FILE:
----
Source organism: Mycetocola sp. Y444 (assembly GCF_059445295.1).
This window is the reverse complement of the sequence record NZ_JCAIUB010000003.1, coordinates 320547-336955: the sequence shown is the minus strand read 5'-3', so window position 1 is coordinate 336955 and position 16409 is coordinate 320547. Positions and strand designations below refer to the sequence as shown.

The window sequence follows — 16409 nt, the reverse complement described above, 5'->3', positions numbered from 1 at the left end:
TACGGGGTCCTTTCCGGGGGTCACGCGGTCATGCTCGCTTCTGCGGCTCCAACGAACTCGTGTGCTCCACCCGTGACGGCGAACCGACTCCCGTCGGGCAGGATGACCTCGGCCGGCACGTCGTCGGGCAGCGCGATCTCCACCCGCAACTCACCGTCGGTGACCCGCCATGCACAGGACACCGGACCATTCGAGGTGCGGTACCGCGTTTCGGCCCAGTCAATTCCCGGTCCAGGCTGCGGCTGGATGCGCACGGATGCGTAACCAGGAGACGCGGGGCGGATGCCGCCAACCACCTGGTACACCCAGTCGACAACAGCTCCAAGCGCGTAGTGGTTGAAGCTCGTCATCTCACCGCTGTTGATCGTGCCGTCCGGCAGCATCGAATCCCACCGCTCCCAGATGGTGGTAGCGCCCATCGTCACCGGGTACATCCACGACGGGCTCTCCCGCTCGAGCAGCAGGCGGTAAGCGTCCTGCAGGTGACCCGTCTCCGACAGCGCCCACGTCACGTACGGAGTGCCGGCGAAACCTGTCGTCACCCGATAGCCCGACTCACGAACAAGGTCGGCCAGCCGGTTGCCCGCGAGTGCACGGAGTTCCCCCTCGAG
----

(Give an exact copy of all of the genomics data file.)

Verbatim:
Source organism: Mycetocola sp. Y444 (assembly GCF_059445295.1).
This window is the reverse complement of the sequence record NZ_JCAIUB010000003.1, coordinates 320547-336955: the sequence shown is the minus strand read 5'-3', so window position 1 is coordinate 336955 and position 16409 is coordinate 320547. Positions and strand designations below refer to the sequence as shown.

The window sequence follows — 16409 nt, the reverse complement described above, 5'->3', positions numbered from 1 at the left end:
TACGGGGTCCTTTCCGGGGGTCACGCGGTCATGCTCGCTTCTGCGGCTCCAACGAACTCGTGTGCTCCACCCGTGACGGCGAACCGACTCCCGTCGGGCAGGATGACCTCGGCCGGCACGTCGTCGGGCAGCGCGATCTCCACCCGCAACTCACCGTCGGTGACCCGCCATGCACAGGACACCGGACCATTCGAGGTGCGGTACCGCGTTTCGGCCCAGTCAATTCCCGGTCCAGGCTGCGGCTGGATGCGCACGGATGCGTAACCAGGAGACGCGGGGCGGATGCCGCCAACCACCTGGTACACCCAGTCGACAACAGCTCCAAGCGCGTAGTGGTTGAAGCTCGTCATCTCACCGCTGTTGATCGTGCCGTCCGGCAGCATCGAATCCCACCGCTCCCAGATGGTGGTAGCGCCCATCGTCACCGGGTACATCCACGACGGGCTCTCCCGCTCGAGCAGCAGGCGGTAAGCGTCCTGCAGGTGACCCGTCTCCGACAGCGCCCACGTCACGTACGGAGTGCCGGCGAAACCTGTCGTCACCCGATAGCCCGACTCACGAACAAGGTCGGCCAGCCGGTTGCCCGCGAGTGCACGGAGTTCCCCCTCGAG